The Robert Street Bridge is historically significant as an outstanding example of an unaltered, monumental, multi-span, reinforced concrete arch bridge. It is the product of a very complex engineering design process to enable this bridge to be built in this location with its established vehicular, railroad, streetcar and river-navigation demands. The resulting bridge includes a monumental reinforced concrete rainbow arch, by far the largest in Minnesota, which is outstanding not only for its engineering, but for its aesthetic effect in the overall design of the bridge. In addition, the bridge received special architectural treatment by the architect assigned to the design team.
Work on the bridge was begun on June 19, 1924. The bridge was completed and dedicated on August 6, 1926. It was a joint undertaking of Ramsey County and St. Paul. Plans and specifications were prepared by Toltz, King & Day, Inc. The Toltz, King & Day, Inc. design team included Max Toltz, mechanical engineer; W.E. King, structural engineer; B.W. Day, architect; Roy Childs Jones, architectural designer; P.E. Stevens, office engineer; W.A. Thomas, electrical engineer; and John F. Greene, in charge of arch design and resident engineer. The contractor was Fegles Construction Company, Ltd.
The Robert Street Bridge was built to replace an 1884-1885 wrought-iron span that, by the 1920s, had proved inadequate for drastically increased traffic and streetcar demands. The original structure was designed for horse-drawn vehicles with no provision for streetcars. Streetcar tracks were added in 1893. By 1920, the bridge was carrying 2,730 vehicles and 400 streetcars every 12 hours. Two years later the vehicular traffic had increased 55 percent. This traffic increase had been caused by widening Robert Street in 1912-1914 and by connecting Robert Street with University Avenue, a major artery linking St. Paul with Minneapolis. This brought traffic to and from Minneapolis and downtown St. Paul on the north, and St. Paul's west side neighborhood and South St. Paul on the south. In fact, cities as far south as Winona, Minnesota, viewed the new bridge as a needed "capitol highway" to give them greater access to the state capitol.
The engineering firm commissioned to design the new bridge, not only had to provide a span with adequate vehicular and streetcar capacity, but had to accommodate the congested local conditions, with the location of nearly every pier being determined by the clearances required by existing structures and railroad property. The engineers had to reckon with Second Street, the freight shed and tracks of the C.St.P.M.&O. Railway, the tracks of the St. Paul Union Depot, which handles the entire passenger traffic of the city, the main line of the Chicago Great Western Railroad, the river channel of the Mississippi as defined by the War Department and the south end of the bridge then terminating in a busy manufacturing district. These factors and their various requisite clearances dictated the exact location of the roadway. They came together with foundation conditions and the existing Chicago Great Western railroad lift bridge which strictly defined the navigation channel, to dictate the location, size and design of the piers. The net result is the combination of barrel-arch and rib-arch flanking spans and especially the rainbow arch main span over the navigation channel.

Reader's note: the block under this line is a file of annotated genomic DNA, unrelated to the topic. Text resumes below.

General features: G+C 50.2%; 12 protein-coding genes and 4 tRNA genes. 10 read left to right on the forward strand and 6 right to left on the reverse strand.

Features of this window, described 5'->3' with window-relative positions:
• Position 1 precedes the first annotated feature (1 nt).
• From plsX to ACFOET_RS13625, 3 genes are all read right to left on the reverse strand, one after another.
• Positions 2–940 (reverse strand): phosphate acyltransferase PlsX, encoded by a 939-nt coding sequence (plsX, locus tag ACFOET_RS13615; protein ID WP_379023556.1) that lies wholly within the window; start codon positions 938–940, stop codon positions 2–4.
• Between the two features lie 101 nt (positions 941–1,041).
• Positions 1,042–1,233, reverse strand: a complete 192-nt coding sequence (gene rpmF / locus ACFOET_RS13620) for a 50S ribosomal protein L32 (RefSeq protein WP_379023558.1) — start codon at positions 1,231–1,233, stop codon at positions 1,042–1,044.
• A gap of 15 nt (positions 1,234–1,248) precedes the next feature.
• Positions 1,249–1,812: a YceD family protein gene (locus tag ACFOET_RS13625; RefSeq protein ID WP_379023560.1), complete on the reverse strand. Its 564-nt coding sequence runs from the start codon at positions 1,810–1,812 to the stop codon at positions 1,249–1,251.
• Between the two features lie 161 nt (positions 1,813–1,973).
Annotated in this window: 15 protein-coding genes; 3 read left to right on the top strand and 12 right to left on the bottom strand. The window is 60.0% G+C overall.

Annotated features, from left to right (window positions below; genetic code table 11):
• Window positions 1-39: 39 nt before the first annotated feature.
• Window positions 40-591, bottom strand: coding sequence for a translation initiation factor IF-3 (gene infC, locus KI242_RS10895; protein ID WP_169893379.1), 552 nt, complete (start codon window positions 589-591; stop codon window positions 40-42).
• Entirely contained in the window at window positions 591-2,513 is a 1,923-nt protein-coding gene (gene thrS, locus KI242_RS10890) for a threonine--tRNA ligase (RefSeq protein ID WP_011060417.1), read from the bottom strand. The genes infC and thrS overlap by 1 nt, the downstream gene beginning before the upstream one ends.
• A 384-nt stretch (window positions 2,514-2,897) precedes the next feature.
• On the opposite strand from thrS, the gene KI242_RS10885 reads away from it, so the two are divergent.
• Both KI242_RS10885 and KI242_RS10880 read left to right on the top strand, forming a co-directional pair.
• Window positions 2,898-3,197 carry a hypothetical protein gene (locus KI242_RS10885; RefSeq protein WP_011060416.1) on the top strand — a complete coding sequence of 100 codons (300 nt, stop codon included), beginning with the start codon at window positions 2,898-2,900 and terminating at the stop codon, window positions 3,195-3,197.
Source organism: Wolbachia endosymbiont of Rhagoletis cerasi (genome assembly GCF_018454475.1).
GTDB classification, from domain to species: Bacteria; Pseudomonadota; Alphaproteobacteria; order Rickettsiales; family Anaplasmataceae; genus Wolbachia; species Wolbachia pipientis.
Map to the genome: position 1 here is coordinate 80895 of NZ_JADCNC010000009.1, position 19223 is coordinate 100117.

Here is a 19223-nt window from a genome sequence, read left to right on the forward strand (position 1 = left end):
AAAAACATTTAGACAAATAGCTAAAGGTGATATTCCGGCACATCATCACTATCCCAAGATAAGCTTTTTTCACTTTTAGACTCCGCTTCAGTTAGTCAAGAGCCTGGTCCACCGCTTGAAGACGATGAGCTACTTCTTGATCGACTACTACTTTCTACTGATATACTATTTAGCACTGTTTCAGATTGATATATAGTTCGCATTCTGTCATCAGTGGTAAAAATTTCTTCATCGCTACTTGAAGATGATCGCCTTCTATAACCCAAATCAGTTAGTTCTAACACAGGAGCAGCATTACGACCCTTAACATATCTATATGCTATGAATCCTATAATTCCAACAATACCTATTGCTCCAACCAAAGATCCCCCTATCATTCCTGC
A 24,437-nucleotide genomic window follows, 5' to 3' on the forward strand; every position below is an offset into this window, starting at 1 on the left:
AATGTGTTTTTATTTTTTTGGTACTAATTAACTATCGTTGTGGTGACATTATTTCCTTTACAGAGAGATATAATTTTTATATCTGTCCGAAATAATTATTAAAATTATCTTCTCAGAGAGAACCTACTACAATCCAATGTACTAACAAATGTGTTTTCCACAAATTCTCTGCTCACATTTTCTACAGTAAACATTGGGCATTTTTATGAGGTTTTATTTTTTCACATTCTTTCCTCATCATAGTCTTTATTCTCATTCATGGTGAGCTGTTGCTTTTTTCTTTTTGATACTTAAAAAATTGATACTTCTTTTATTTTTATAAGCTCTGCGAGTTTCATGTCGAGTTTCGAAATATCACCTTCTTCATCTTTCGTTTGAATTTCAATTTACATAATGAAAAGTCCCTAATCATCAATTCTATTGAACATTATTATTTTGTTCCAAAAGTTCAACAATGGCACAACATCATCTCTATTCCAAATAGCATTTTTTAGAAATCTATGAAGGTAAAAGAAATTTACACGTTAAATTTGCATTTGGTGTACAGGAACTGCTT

Because of the many factors dictating elements of the main span, a rainbow arch was the only solution if an arch was to be used. The solution was an unusual rainbow arch. Instead of the usual compound curves resembling a basket handle, with the long radius at the crown and the shorter radii at the haunches, the radius is 122.16 feet at the crown and 191.60 feet at the haunch. The structural-steel-arch inside each concrete rib also is a significant feature. The steel arch is designed to carry the dead load of the steel arch, floor and concrete rib.
According to the bridge architect Roy Childs Jones in the Engineering News-Record of November 4, 1926, "The Robert Street Bridge is unique in that its designers included in their own permanent organization both architects and engineers." This design team, Jones wrote, allowed the bridge to avoid "applied ornament" on a predetermined structure. Instead, the team could "select and control the structural features so as to secure for the bridge an inherent beauty of form and proportion." The design team faced "the complicated requirements of street grades and of railroad and channel clearances," which precluded "any simple and regular composition of arches and piers." For the most part, then, architectural treatment in this bridge involved working with "shapes and proportions and relations of the structural members" and employing shadow and line. There also was a conscious effort to deal aesthetically with concrete as a material and Jones felt that unbroken surfaces and lines did not work well in concrete. Instead, a choice was made to create a totality out of a series of "definitely bounded segments," produced by "the breaking up of all surfaces with lines of light and shade." This was accomplished by using "vertical breaks and grooves, by bevels, and by wedge-shaped indentations." The result of this practice is readily seen in the surface treatment of the massive rainbow-arch ribs.